It’s anyone’s guess how events will turn out in Ukraine, following the relatively peaceful overthrow of the Yanukovych regime. But one thing is almost certain. Russia will not allow its access to the Crimea to be denied. Whether this takes the form of a diplomatic solution (Ukraine currently leases the bases at Sevastapol to Russi, since 1997, and renewed for 25 years in 2012), a Russian annexation of all or parts of Crimea, or some other solution remains to be seen.

Charles King, writing in the American Thinker discusses this:

Via Insty:

One of the results of the fall of Viktor Yanukovych’s government has been the rising specter of the break-up of Ukraine and the secession of Crimea. The interim president, Olexander Turchynov, spoke recently about the dark prospect of “separatism” in his country, while early reports of the whereabouts of Yanukovych placed him in Crimea itself. Is Crimea likely to become the ex-president’s redoubt, and if so, would Russia intervene to support the secessionist region?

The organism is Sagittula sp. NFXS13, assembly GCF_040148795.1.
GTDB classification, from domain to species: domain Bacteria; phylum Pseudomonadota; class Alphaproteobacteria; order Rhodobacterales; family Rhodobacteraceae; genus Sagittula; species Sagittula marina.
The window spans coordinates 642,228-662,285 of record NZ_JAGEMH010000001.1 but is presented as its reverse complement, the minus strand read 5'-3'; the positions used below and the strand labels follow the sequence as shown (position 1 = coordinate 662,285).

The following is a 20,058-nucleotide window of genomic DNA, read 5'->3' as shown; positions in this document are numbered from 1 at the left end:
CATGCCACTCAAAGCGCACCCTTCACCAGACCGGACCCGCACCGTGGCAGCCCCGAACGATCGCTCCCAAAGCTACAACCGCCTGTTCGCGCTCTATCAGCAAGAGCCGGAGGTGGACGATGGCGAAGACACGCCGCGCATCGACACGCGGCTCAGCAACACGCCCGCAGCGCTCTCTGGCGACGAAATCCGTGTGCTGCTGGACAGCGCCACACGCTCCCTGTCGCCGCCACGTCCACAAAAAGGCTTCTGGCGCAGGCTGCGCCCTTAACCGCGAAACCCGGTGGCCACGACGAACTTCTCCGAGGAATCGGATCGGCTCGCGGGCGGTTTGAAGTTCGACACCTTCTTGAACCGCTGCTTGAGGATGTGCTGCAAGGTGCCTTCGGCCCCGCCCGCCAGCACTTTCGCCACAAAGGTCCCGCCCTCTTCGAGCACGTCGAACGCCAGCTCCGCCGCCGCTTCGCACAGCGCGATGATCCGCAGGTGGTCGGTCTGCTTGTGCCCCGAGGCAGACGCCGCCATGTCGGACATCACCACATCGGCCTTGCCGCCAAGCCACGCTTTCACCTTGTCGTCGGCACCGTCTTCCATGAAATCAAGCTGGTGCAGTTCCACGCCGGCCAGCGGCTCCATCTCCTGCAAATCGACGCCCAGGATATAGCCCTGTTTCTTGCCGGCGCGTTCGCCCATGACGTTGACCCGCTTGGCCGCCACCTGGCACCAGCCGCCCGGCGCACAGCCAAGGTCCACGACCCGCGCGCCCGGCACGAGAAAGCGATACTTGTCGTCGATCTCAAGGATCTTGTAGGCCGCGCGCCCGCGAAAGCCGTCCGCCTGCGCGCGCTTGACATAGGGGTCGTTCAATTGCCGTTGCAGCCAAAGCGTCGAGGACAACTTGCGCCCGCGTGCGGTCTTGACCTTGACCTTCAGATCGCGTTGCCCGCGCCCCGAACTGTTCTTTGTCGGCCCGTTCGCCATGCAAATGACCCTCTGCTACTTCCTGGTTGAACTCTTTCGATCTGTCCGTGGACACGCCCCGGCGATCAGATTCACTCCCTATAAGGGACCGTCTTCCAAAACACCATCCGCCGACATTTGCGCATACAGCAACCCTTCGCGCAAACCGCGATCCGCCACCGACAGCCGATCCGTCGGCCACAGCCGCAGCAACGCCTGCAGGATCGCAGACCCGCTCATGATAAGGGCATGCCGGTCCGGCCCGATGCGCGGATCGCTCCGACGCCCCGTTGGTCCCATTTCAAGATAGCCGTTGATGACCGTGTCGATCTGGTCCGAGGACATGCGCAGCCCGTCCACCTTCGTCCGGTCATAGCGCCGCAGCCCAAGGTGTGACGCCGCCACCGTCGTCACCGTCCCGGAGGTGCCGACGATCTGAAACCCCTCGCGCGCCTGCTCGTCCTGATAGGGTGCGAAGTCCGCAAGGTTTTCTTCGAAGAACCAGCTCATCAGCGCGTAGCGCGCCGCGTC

Both scenarios are unlikely. Yanukovych’s support is limited across the country as a whole, and if the new government is able to act calmly and deliberately, there will be little incentive to push toward a strategically risky—and potentially devastating—separation, either by Crimeans or by other Ukrainian citizens in areas of the country with sizable Russian-speaking communities.

Crimea is that little dangling peninsula on the southern edge that juts into the Black Sea, and thus gives the Russian Black Sea Fleet access (via the Dardanelles) to the Mediterranean and the Atlantic. It is effectively Russia’s only warm water port in the West.

And it isn’t as if Russia doesn’t have a historical claim t the region. It wasn’t until the 1950s that Russia ceded the peninsula to Ukraine. Given that at the time both Russia and Ukraine were part of the USSR, it was seen more as a PR stunt for outside observers, rather than any real transfer of power from Moscow. The collapse of the USSR in 1991 made a reality out of what had been a sham, but Russia was still able to maintain access to the port, and still has an outsized influence in the immediate region.

With luck, in the short term, Ukraine will be able to achieve some modus vivendi with Russia. Russia will, of course, attempt to continue to exert influence in the region, and likely continue to attempt to undermine Ukrainian sovereignty, particularly in  the Crimea, but also throughout the nation.  A worst case scenario will see Russia simply seize by force the Crimea, and possibly the entire country.